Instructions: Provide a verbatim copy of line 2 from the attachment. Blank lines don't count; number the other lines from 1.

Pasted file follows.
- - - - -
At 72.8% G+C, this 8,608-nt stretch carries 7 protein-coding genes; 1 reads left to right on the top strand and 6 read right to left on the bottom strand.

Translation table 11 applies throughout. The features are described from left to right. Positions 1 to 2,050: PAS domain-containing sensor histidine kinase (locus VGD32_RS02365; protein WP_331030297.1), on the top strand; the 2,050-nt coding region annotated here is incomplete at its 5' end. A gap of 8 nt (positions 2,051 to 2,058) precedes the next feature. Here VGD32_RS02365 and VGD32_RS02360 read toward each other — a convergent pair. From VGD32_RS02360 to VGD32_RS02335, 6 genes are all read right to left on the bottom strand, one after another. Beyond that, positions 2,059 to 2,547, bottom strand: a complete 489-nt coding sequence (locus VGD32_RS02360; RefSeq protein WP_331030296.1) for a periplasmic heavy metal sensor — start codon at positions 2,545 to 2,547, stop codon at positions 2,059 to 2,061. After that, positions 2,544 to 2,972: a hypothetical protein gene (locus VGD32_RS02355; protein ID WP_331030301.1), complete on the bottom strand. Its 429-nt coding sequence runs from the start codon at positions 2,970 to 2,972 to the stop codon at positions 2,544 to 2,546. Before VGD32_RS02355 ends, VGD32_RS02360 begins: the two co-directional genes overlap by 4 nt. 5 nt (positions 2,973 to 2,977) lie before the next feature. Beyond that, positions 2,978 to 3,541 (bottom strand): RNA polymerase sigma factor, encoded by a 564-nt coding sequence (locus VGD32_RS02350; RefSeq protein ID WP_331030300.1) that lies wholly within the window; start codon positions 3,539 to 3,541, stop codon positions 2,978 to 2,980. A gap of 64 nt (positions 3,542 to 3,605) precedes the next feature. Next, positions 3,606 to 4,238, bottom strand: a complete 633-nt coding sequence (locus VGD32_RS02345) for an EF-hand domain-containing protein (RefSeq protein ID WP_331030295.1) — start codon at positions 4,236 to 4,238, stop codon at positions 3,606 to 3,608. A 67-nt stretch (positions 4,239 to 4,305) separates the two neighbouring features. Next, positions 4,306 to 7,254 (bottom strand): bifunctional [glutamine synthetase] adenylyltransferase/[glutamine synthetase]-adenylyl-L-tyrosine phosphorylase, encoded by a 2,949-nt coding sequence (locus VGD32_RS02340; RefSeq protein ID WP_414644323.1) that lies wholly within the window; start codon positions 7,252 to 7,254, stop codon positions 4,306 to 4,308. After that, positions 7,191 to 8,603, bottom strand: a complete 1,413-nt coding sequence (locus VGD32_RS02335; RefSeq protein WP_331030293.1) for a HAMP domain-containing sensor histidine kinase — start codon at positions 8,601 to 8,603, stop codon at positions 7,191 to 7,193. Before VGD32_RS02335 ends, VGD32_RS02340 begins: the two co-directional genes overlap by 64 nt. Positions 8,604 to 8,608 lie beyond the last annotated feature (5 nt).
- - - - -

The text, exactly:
Translation table 11 applies throughout. The features are described from left to right. Positions 1 to 2,050: PAS domain-containing sensor histidine kinase (locus VGD32_RS02365; protein WP_331030297.1), on the top strand; the 2,050-nt coding region annotated here is incomplete at its 5' end. A gap of 8 nt (positions 2,051 to 2,058) precedes the next feature. Here VGD32_RS02365 and VGD32_RS02360 read toward each other — a convergent pair. From VGD32_RS02360 to VGD32_RS02335, 6 genes are all read right to left on the bottom strand, one after another. Beyond that, positions 2,059 to 2,547, bottom strand: a complete 489-nt coding sequence (locus VGD32_RS02360; RefSeq protein WP_331030296.1) for a periplasmic heavy metal sensor — start codon at positions 2,545 to 2,547, stop codon at positions 2,059 to 2,061. After that, positions 2,544 to 2,972: a hypothetical protein gene (locus VGD32_RS02355; protein ID WP_331030301.1), complete on the bottom strand. Its 429-nt coding sequence runs from the start codon at positions 2,970 to 2,972 to the stop codon at positions 2,544 to 2,546. Before VGD32_RS02355 ends, VGD32_RS02360 begins: the two co-directional genes overlap by 4 nt. 5 nt (positions 2,973 to 2,977) lie before the next feature. Beyond that, positions 2,978 to 3,541 (bottom strand): RNA polymerase sigma factor, encoded by a 564-nt coding sequence (locus VGD32_RS02350; RefSeq protein ID WP_331030300.1) that lies wholly within the window; start codon positions 3,539 to 3,541, stop codon positions 2,978 to 2,980. A gap of 64 nt (positions 3,542 to 3,605) precedes the next feature. Next, positions 3,606 to 4,238, bottom strand: a complete 633-nt coding sequence (locus VGD32_RS02345) for an EF-hand domain-containing protein (RefSeq protein ID WP_331030295.1) — start codon at positions 4,236 to 4,238, stop codon at positions 3,606 to 3,608. A 67-nt stretch (positions 4,239 to 4,305) separates the two neighbouring features. Next, positions 4,306 to 7,254 (bottom strand): bifunctional [glutamine synthetase] adenylyltransferase/[glutamine synthetase]-adenylyl-L-tyrosine phosphorylase, encoded by a 2,949-nt coding sequence (locus VGD32_RS02340; RefSeq protein ID WP_414644323.1) that lies wholly within the window; start codon positions 7,252 to 7,254, stop codon positions 4,306 to 4,308. After that, positions 7,191 to 8,603, bottom strand: a complete 1,413-nt coding sequence (locus VGD32_RS02335; RefSeq protein WP_331030293.1) for a HAMP domain-containing sensor histidine kinase — start codon at positions 8,601 to 8,603, stop codon at positions 7,191 to 7,193. Before VGD32_RS02335 ends, VGD32_RS02340 begins: the two co-directional genes overlap by 64 nt. Positions 8,604 to 8,608 lie beyond the last annotated feature (5 nt).